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Self-Guided Walking Tour Athens


This post is a free, self-guided walking tour of Athens historic centre.

You can complete this tour in about 90 minutes, but you may want to take more time to explore the area.


Athens is an ancient city and the modern capital of Greece.

This city has a history dating back thousands of years, so there are a number of notable landmarks worth visiting.

This tour will take you to dozens of the most historic locations in the city centre and some of the most photographed.

Experience both the hustle and bustle of large public squares and quieter streets of small neighborhoods.

We will begin the tour at Syntagma Square and circle around the centre of Athens, returning at the end to the same location.

You can expect to visit at least 11+ historic sites along the way.

Or, why don't you join us for one of our pay-what-you-wish walking tours of Athens.

1. Syntagma Square

Syntagma (meaning “Constitution”) Square sits in the heart of Athens.

It was designed in the 1830s when King Otto moved the capital from Nafplio to Athens. 

Otto a Bavarian prince who the powers-that-be crowned King at the end of the Greek War of Independence

Originally called Palace Square, the spot was chosen because it was the highest point in central Athens.

Its name was changed to Constitution Square in 1943 when Greeks revolted, demanding a liberal constitution.

Today the square is full of trees and statues, a fountain, and marble benches.

Over the years, one has found everything from a concert to a festival to a demonstration, or simply a spot to meet up with friends. 

Other buildings on the square include a 5-star hotel with a rooftop bar, a terminal for the Athens Coastal tram, and even a McDonalds.

Within the surrounding blocks are museums, restaurants, hotels, banks, and government buildings. 

2. Hellenic Parliament

Just off of the east side of the square is the Parliament Building. The cornerstone of this neoclassical building was laid in 1836.  

Royals occupied the building into the early 1900s where, after a fire, it served as a museum and hospital, eventually becoming the Parliament building in 1929.

3. Tomb of the Unknown Soldier

In front of the Parliament is the Tomb of the Unknown Soldier.

The tomb honors all who died, without name, defending their country.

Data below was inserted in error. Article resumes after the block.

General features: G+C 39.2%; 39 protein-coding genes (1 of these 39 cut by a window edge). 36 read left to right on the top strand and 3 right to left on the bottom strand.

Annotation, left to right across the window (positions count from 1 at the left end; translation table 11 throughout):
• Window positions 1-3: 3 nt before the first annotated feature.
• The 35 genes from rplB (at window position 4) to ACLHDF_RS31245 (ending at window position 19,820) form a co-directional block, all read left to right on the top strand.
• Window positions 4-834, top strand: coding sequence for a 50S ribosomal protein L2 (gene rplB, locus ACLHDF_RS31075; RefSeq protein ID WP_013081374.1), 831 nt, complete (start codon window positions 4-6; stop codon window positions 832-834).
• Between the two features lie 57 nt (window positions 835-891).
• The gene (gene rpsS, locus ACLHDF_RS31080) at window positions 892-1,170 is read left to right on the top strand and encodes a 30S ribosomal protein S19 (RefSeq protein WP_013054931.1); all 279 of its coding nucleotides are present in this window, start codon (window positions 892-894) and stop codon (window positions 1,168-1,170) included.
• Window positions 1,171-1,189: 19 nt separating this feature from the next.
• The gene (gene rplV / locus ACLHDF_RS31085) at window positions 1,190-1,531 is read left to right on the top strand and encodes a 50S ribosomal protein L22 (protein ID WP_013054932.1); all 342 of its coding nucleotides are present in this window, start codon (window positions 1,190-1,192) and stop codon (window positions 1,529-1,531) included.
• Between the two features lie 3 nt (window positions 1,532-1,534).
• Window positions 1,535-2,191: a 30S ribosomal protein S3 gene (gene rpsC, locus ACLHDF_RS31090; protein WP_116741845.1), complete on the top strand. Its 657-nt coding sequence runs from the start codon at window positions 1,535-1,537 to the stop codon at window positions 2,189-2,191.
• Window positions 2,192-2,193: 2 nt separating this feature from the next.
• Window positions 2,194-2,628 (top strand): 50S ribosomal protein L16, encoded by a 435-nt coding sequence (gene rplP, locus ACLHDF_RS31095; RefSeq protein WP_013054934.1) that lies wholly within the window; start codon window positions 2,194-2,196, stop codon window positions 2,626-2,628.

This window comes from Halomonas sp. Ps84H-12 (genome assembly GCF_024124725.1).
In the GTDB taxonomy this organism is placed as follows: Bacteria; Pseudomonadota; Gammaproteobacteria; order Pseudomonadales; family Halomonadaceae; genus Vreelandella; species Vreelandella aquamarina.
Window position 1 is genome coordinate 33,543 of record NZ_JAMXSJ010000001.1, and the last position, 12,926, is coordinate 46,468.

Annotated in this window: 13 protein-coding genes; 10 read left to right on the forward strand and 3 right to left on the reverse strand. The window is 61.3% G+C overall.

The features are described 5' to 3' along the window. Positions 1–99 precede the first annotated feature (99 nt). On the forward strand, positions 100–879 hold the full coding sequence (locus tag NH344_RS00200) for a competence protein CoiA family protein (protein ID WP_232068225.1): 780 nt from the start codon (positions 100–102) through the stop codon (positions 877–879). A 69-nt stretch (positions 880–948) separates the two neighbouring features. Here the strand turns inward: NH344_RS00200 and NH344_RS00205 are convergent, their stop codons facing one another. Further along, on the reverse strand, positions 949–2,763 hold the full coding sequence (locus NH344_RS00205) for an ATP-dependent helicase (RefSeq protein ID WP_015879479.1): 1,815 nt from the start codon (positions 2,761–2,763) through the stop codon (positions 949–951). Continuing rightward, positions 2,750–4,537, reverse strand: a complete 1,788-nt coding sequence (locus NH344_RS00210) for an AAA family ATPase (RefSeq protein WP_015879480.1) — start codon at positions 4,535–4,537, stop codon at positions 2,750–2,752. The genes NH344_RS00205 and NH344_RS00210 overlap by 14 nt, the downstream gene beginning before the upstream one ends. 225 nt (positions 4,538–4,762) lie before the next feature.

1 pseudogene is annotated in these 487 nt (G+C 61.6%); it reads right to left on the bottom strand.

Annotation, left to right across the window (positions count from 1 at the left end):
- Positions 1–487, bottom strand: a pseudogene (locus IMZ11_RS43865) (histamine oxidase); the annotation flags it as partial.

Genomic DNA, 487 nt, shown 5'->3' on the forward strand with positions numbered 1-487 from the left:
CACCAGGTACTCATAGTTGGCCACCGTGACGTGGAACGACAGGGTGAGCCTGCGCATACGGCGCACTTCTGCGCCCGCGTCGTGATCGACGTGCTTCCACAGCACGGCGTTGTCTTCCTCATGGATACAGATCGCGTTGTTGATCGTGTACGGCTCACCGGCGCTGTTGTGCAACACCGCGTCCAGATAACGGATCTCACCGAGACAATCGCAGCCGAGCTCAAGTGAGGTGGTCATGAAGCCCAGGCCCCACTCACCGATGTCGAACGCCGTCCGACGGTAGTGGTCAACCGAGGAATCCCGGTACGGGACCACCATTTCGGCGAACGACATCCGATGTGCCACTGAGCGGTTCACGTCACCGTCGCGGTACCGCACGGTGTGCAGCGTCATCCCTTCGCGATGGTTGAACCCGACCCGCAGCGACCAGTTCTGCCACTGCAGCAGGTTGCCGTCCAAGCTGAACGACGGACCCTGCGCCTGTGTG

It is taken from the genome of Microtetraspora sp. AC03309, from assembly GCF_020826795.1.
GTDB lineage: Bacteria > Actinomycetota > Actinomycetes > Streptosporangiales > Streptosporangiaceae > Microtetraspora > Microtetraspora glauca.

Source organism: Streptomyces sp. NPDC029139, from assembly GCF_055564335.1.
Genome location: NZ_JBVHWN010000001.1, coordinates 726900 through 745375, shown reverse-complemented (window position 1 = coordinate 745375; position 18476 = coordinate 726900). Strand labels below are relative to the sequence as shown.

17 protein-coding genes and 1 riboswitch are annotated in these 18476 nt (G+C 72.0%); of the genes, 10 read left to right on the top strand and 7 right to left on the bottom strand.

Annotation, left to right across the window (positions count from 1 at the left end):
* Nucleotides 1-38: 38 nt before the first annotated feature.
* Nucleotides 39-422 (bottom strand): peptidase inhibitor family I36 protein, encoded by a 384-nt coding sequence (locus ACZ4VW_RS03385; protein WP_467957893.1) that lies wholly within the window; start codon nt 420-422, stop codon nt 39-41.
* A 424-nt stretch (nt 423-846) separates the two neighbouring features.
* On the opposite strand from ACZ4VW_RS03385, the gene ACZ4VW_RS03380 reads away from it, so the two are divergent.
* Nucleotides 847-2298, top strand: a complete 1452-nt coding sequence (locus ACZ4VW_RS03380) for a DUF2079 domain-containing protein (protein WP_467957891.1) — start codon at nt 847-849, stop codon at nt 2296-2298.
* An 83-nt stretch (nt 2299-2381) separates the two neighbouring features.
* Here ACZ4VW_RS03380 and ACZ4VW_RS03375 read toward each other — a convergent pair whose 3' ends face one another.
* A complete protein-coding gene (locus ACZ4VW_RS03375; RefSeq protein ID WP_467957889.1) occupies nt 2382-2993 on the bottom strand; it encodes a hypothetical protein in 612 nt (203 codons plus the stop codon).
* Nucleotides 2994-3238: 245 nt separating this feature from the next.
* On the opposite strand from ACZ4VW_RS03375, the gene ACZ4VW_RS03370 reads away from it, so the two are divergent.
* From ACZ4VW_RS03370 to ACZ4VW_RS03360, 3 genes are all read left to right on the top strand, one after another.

It is guarded by Evzones, members of the military who wear a traditional uniform that includes a fustanella (a stiff white kilt) and a red baize hat with a black tassel. 

They stand in pairs in perfect stillness until it’s time to change the guard.

This is something they do every hour of every day except on Sundays, when there is a bigger and more popular procession called the Grand Change.

At 11:00 (am), this procession begins, requiring blocked off streets as all of the Evzones gather and march together to music.

Note: Just behind the Tomb of the Unknown Soldier is the National Garden, the Garden Botanical Museum, and the National Zoo. 

The Garden is large and peaceful and a perfect place to find shade on a hot day. 

On the west side of Syntagma Square is Ermou street.

It runs between the McDonalds and Nike stores.

Walk through Athen’s most busy shopping district, past international stores like H&M and the Body Shop, and local clothing stores and sports shops.

Take it four blocks down to Evaggeliststias Street and turn left. Walk for one block to Mitropoleos Square. 

4. Mitropoleos Square

Mitropoleos Square sits in the Monastiraki neighborhood of Athens.

The main attraction is the domed cathedral referred to locally as the “Mētrópolis“.

It is the epicenter of Christian faith in Athens, and was dedicated in 1842, although it feels more modern. 

Inside it’s bright and simple in comparison to most cathedrals, with exquisite artwork and marble carvings along with the tombs of two highly revered saints.

Its marble came from 72 other churches that had been demolished. All are welcome although guests are asked to dress respectfully.

To the right of the cathedral is the Church of Agios (St.) Eleftherios, also known as the “Little Mētrópolis.

This tiny little Byzantine church was built in the 13th century, also on the ruins of an ancient temple.